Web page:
Money in ‘Minutos’ – $74,108 for Trafficking in Humans

Despite the objections of Director of Public Prosecutions Cheryl Lyn Vidal, convicted human trafficker Estela Gonzalez, 64, was fined Tuesday instead of confined for the crime which carried a sentence of 8 years. As Justice Adolph Lucas imposed fines totaling $74,108 on Gonzalez, representatives of her employer Raul Magaña slipped out of Court to pay it, in full.

Gonzalez was convicted for bringing a fifteen-year-old girl from Honduras in 2013 and employing her at the well known strip club and brothel Temptation Bar, located at Mile 10 on the George Price Highway. During the trial which concluded on February 10th, the girl testified that Gonzalez made her have sex with different men on three occasions, paying her $25.

As a direct fine for the offence of Trafficking in Humans, Justice Lucas imposed a fine of $30,000. As restitution to the Department of Human Services which has been custodian of the victim and will be until she is 18, Lucas tacked on an additional $28,520. He claimed that he came up with that figure based on a statement of expenses submitted by the Department. While he claimed he had some difficulty quantifying the suffering of the child while forced to work at Temptation Hill, Lucas did, and ordered Gonzalez to pay the victim $15,000, plus $588 for wages lost.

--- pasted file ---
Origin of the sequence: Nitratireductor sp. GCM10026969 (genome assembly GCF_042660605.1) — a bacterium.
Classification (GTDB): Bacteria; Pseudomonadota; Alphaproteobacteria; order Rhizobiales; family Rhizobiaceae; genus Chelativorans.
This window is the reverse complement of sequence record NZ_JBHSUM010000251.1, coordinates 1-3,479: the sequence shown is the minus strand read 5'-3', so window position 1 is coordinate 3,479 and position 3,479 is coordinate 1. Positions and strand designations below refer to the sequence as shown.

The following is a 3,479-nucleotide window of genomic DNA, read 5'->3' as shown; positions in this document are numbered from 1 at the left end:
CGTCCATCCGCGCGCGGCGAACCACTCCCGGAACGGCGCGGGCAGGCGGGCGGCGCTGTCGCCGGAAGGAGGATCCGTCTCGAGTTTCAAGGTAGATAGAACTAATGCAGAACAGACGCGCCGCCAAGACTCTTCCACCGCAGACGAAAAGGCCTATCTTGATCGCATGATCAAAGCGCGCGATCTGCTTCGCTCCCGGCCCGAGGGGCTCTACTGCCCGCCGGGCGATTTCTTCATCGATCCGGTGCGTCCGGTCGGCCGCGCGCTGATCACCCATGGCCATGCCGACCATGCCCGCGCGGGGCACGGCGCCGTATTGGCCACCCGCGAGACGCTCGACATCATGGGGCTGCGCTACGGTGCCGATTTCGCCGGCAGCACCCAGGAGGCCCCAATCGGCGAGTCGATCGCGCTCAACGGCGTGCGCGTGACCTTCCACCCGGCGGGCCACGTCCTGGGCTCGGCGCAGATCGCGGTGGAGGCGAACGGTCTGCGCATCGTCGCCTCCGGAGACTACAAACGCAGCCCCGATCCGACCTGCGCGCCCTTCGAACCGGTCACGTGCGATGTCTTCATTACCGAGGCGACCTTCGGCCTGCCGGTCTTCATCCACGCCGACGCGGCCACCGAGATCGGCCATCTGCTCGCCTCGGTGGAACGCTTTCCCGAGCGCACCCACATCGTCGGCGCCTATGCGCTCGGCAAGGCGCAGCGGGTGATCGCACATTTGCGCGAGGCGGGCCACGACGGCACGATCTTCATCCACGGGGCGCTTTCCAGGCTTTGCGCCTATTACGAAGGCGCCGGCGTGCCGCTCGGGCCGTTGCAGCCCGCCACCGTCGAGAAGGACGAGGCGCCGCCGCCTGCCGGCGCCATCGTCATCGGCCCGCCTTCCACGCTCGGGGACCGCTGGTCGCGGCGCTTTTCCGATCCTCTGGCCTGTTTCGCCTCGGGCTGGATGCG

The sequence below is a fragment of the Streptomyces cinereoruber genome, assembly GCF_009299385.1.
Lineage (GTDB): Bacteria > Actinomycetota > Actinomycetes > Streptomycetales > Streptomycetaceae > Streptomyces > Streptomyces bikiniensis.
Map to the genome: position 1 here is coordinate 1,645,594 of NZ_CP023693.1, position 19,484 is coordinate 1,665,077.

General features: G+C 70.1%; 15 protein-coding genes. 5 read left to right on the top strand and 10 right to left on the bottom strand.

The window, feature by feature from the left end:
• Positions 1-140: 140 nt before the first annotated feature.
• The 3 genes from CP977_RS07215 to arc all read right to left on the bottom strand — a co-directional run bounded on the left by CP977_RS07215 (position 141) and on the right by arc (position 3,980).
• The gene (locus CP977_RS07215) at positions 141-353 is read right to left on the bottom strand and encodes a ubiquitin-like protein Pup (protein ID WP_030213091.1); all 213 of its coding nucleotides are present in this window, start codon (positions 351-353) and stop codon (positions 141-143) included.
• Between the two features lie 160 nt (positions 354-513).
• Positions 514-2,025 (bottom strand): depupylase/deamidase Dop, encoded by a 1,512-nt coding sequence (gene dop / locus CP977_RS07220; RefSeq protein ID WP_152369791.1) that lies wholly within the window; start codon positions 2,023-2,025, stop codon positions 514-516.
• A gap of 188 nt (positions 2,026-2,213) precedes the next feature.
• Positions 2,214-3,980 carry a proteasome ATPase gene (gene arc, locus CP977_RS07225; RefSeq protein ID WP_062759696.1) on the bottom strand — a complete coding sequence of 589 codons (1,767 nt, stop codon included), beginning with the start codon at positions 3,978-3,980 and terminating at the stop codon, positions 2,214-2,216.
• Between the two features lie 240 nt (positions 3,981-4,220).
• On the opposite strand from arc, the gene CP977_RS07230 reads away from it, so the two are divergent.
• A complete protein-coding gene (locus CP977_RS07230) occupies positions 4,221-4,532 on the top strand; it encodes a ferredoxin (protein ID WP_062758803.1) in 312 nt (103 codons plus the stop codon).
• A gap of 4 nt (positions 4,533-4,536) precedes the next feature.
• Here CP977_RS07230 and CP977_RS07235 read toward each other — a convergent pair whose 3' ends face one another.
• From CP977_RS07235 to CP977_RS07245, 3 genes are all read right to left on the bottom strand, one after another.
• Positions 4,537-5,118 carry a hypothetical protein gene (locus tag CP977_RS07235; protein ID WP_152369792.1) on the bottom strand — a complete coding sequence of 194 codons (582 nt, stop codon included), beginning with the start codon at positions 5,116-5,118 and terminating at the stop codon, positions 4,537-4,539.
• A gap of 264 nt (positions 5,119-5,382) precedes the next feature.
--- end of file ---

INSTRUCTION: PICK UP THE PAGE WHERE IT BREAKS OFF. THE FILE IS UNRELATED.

The case is notable because it is the first for Human Trafficking tried at the Supreme Court level. It is also notable in that the Judge used his discretion to apply a fine, rather than confinement for a crime of that nature. Lucas prefaced his decision with an explanation, telling the Court that he had heard pleas of mitigation from Gonzalez’s attorney Ellis Arnold, as well as doctors Fernando Cuellar and Javier Novelo.

The learned Justice stated that while the crime is serious and he cannot downplay the suffering of the victim, he was swayed by the testimony of the doctors who had been treating Gonzalez since 2012 for high cholesterol, hypertension, diabetes and a urinary tract infection. Those illnesses, according to the testimony, had resulted in the early stages of kidney disease, treatment of which would not be possible at the Belize Central Prison.
The decision by the Supreme Court takes on added weight against the backdrop of the July 2015 blacklisting by the US. Belize has been downgraded to Tier Three on the human trafficking watch-list, accompanied with the stinging indictment that, “The Government of Belize does not fully comply with the minimum standards for the elimination of trafficking and is not making significant efforts to do so.

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